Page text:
Forward Rate Vs. Spot Rate: An Overview
The forward rate and spot rate are different prices, or quotes, for different contracts. A spot rate is a contracted price for a transaction that is taking place immediately (it is the price on the spot). A forward rate, on the other hand, is the settlement price of a transaction that will not take place until a predetermined date in the future; it is a forward-looking price. Forward rates typically are calculated based on the spot rate.
A spot rate, or spot price, represents a contracted price for the purchase or sale of a commodity, security, or currency for immediate delivery and payment on the spot date, which is normally one or two business days after the trade date. The spot rate is the current price of the asset quoted for the immediate settlement of the spot contract. For example, if a wholesale company wants immediate delivery of orange juice in August, it will pay the spot price to the seller and have orange juice delivered within two days. However, if the company needs orange juice to be available at its stores in late December, but believes the commodity will be more expensive during this winter period due to a higher demand than supply, it cannot make a spot purchase for this commodity since the risk of spoilage is high. Since the commodity wouldn’t be needed until December, a forward contract would a better fit for the investment.
Spot prices are most frequently referenced in relation to the price of commodity futures contracts, such as contracts for oil, wheat, or gold. This is because stocks always trade at spot.
Unlike a spot contract, a forward contract, or futures contract, involves an agreement of contract terms on the current date with the delivery and payment at a specified future date. Contrary to a spot rate, a forward rate is used to quote a financial transaction that takes place on a future date and is the settlement price of a forward contract. However, depending on the security being traded, the forward rate can be calculated using the spot rate. Forward rates are calculated from the spot rate and are adjusted for the cost of carry to determine the future interest rate that equates the total return of a longer-term investment with a strategy of rolling over a shorter-term investment.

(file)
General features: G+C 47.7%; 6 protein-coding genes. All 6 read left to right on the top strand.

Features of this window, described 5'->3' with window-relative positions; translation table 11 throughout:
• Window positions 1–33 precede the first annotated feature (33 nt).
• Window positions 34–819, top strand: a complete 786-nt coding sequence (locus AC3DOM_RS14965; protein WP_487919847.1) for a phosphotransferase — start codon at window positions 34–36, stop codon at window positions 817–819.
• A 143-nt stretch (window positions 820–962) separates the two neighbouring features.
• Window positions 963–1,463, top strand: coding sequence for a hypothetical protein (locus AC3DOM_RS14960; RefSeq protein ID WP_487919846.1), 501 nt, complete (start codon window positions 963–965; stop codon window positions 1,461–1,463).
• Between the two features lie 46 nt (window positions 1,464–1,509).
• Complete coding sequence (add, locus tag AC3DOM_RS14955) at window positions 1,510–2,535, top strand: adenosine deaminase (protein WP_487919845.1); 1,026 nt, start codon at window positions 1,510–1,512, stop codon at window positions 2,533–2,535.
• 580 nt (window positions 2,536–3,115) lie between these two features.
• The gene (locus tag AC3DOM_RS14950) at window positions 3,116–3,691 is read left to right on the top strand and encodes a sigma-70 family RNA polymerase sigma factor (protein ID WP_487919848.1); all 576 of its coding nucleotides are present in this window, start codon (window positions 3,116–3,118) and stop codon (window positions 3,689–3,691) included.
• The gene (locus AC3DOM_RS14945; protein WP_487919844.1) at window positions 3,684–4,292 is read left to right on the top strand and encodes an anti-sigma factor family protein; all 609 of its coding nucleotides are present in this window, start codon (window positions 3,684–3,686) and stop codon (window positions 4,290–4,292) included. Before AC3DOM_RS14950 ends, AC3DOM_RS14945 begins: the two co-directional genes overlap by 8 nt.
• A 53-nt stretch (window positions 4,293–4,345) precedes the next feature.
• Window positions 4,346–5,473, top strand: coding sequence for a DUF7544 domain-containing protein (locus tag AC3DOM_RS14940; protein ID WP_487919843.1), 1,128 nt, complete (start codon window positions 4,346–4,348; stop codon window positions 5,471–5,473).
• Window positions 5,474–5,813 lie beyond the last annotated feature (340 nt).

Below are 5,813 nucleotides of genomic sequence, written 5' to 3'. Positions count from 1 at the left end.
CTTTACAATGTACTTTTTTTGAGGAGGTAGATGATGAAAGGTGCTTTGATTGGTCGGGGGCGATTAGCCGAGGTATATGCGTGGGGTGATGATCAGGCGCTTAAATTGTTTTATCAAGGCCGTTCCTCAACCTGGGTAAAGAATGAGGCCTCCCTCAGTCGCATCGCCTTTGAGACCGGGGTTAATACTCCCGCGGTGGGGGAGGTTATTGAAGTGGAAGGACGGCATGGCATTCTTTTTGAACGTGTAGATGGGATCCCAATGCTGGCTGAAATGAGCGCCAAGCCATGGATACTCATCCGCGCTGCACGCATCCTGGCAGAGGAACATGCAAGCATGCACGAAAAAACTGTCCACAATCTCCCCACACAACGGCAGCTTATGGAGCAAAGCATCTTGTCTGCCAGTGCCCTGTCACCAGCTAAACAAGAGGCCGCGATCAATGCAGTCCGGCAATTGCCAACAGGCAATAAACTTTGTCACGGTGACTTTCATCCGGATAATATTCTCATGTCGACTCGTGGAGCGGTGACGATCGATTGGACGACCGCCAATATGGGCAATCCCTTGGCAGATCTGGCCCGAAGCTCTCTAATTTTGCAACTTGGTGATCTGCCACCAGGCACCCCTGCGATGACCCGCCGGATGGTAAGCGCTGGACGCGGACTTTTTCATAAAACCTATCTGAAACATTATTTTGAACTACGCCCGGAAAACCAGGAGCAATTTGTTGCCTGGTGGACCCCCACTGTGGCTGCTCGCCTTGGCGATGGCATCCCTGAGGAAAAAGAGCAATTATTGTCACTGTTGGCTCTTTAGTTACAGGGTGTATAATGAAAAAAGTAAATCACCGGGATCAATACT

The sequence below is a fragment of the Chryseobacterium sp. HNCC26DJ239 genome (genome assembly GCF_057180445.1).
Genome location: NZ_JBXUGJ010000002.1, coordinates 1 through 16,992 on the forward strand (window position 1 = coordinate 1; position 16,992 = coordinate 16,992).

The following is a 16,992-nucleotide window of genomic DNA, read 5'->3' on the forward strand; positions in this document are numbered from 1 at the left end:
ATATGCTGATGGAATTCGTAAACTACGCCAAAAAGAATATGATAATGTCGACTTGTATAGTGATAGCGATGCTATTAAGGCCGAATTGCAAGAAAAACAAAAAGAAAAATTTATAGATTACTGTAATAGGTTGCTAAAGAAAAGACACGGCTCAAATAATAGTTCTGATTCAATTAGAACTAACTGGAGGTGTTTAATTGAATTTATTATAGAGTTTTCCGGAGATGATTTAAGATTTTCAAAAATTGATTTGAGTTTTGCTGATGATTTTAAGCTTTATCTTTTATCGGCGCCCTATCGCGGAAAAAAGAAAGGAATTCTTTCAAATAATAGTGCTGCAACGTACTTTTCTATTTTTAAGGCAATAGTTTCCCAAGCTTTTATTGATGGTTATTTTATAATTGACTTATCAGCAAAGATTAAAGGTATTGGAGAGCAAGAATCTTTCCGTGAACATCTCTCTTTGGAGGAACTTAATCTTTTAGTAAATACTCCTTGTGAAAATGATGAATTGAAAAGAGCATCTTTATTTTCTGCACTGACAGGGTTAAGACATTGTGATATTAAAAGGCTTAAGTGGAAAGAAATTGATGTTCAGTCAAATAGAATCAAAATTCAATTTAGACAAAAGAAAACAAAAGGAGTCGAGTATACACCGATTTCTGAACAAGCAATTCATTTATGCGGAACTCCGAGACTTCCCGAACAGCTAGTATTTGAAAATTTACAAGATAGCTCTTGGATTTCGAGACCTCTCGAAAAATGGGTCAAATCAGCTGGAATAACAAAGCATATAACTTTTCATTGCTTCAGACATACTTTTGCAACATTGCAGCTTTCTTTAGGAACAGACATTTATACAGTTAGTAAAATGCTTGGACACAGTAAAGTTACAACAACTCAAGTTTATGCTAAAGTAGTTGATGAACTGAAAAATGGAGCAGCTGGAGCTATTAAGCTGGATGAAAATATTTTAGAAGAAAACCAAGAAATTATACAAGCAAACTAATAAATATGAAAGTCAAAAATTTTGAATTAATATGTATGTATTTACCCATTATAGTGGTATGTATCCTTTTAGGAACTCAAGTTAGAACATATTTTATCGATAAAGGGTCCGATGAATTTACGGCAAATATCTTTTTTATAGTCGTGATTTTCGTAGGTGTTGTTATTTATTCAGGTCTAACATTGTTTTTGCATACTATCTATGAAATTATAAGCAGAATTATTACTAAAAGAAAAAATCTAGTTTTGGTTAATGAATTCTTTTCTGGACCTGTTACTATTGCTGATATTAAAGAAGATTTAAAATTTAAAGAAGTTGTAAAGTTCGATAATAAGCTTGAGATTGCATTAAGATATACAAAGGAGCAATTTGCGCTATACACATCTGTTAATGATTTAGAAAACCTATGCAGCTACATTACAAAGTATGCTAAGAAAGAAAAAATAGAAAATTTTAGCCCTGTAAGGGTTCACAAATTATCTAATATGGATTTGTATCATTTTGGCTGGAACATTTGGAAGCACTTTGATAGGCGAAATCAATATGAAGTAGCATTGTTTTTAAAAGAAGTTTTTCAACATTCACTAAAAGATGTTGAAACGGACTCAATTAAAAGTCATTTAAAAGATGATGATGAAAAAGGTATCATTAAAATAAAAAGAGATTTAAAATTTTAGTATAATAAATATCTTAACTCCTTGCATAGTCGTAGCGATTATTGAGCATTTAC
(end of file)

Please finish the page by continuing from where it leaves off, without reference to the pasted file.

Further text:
For example, if a Chinese electronics manufacturer has a large order to be shipped to America in one year, it might engage in a currency forward and sell $20 million in exchange for Chinese yuan at a forward rate of $0.80 per yuan. Therefore, the Chinese electronics manufacturer is obligated to deliver $20 million at the specified rate on the specified date, six months from the current date, regardless of fluctuating currency rates.
- A spot rate is a contracted price for a transaction that will be completed immediately.
- A forward rate is a contracted price for a transaction that will be completed at an agreed upon date in the future.
- The spot rate typically is used as the starting point for negotiating the forward rate.